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Robert H. McLaughlin

Interim Senior Director of Operations

Theresa Alfaro-Velcamp

Program Manager, User Experience Research

Cancer Registry of Greater California (CRGC)


Full Article

July 31, 2020

 

TITLE

Cancer Surveillance and the 2020 Economy: Thinking about Industrial/Occupational (I/O) Data in the COVID-19 Pandemic

 

INTRODUCTION

The ongoing COVID-19 pandemic elevates the importance of understanding occupation and employment data in relation to public health. Cancer registries and surveillance programs are now challenged to evaluate the effects of the global COVID-19 pandemic on cancer incidence, including 22 million job losses in April 2020 (See Table 1). Surveillance programs will seek to describe how the abrupt cessation of economic activities has changed routine environmental exposure risks for immunocompromised patients and survivors, especially those who may be or have recently been working in retirement or participating in the “gig” economy. Attention to industrial and occupational (I/O) data may enhance the long-term capacity for research and understanding of the cancer burden. As epidemiologists have shown in Japan, occupational exposures and the stress associated with job losses and financial insecurity may be significant risk factors for cancer.

 

The California Cancer Registry (CCR) with more than 5.8 million cases exemplifies a population-based census of cancer cases established with a mandate to attend to occupational risks for cancer. (CA Health & Safety Code § 103875(a) [2018]). Statewide cancer reporting began in 1988, conducted in accordance with the state’s Health and Safety Code. The recent orders to shelter in place (such as Executive Order N-33-20 issued in California on March 19, 2020) have meant—for millions of people—staying away from work, and suspending commutes as well as limiting in-person interactions associated with economic activities. The unprecedented circumstance coincides with a longstanding challenge that population-based cancer data remain “problematic to reach solid conclusions on the connection between economic crises and cancer mortality given the amount of time needed to account for the required induction period and the complexities involved in establishing causal links.” (Martin-Moreno, 2010, 2525). The present context is, nevertheless, ripe for data collection.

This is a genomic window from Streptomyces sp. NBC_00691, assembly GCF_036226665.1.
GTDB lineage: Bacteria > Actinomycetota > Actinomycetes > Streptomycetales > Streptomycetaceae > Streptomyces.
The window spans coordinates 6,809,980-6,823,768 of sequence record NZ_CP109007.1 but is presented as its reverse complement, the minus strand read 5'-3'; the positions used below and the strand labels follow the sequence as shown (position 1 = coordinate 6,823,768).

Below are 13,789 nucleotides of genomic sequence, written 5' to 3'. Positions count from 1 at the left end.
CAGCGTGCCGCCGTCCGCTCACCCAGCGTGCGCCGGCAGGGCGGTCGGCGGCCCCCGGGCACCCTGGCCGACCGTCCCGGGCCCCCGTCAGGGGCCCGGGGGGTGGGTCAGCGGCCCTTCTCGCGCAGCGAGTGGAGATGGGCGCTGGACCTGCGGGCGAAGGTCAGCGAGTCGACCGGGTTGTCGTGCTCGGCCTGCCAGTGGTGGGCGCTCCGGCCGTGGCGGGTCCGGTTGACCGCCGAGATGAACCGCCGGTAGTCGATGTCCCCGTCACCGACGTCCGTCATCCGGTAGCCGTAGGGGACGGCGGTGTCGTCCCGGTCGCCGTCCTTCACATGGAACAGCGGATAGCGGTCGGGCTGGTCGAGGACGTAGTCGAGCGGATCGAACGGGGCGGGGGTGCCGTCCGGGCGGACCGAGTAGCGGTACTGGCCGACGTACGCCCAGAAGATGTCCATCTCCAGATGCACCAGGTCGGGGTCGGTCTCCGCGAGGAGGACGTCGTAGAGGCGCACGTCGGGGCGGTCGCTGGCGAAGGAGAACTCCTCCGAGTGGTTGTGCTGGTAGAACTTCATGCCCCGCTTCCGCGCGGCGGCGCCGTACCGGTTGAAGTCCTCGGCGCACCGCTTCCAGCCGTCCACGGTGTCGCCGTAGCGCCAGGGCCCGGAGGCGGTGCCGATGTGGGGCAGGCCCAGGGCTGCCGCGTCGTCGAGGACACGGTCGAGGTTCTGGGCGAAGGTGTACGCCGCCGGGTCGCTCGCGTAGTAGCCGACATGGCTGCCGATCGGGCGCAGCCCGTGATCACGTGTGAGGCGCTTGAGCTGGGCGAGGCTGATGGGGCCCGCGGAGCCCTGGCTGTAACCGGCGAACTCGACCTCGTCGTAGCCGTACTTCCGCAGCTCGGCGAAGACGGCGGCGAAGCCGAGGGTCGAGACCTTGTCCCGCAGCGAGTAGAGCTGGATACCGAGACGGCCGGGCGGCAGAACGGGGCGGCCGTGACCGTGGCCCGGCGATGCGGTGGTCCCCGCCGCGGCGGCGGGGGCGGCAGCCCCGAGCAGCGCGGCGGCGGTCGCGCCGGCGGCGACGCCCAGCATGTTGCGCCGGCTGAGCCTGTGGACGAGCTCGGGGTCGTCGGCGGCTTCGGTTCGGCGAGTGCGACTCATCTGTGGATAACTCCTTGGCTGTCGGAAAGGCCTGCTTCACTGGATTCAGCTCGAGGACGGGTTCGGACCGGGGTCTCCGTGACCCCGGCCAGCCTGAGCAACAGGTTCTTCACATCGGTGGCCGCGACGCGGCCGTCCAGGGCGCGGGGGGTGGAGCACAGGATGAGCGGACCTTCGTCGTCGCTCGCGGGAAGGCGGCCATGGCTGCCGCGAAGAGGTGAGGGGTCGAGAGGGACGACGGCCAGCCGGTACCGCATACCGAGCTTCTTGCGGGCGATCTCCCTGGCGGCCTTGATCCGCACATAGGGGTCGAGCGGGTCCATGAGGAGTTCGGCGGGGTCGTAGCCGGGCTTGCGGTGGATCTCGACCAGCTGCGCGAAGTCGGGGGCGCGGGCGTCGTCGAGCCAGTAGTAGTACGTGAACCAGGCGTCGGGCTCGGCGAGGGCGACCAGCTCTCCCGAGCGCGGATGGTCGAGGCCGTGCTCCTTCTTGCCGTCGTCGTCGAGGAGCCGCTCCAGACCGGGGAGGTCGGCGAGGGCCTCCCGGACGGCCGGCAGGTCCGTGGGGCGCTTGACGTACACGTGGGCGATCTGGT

ADVANCING THE COLLECTION AND VALUE OF I/O DATA

Acute questions in cancer epidemiology are forming about connections between the COVID-19 pandemic and the cancer burden. Understanding the new, everyday environmental exposure risks for immunocompromised patients and survivors is critical. Mitigating the implications of suspending preventive and early detection services in response to shelter orders, impacting services such as melanoma screening, cervical screening, breast mammography, and colonoscopy, will also have significant effects on patients and survivors.

 

Looking ahead, longer-term economic effects of the COVID-19 pandemic are likely to further impact cancer data. Improving the I/O data will help render some of the effects cognizable, discernible, and actionable. The challenges of systematic collection of I/O data have, however, been recognized throughout the performance of statewide cancer surveillance. From 1990 through 2002, the Los Angeles Cancer Surveillance Program and the CCR employed Industry and Occupational coders that developed coding programs that were used until 2002. With budget cuts, I/O coding of statewide CCR data was subsequently suspended. In 2007, National Institute of Occupational Safety and Health (NIOSH) funded the CCR to conduct a pilot study to improve coding of registry I/O data. This pilot program focused on coding construction occupations and assessing cancer incidence among construction workers. The pilot program revealed that of the 2,843,003 industry cases reported from 1998-2008, 778,785 were “other”, 743,517 were unemployed or unknown, and 657,208 were uncoded (RD Cress, 2009, slides 11-13). This pilot study showed both the importance of tracking I/O data in an informal economy context as well as persistent ambiguities in I/O information collected from individual cancer cases.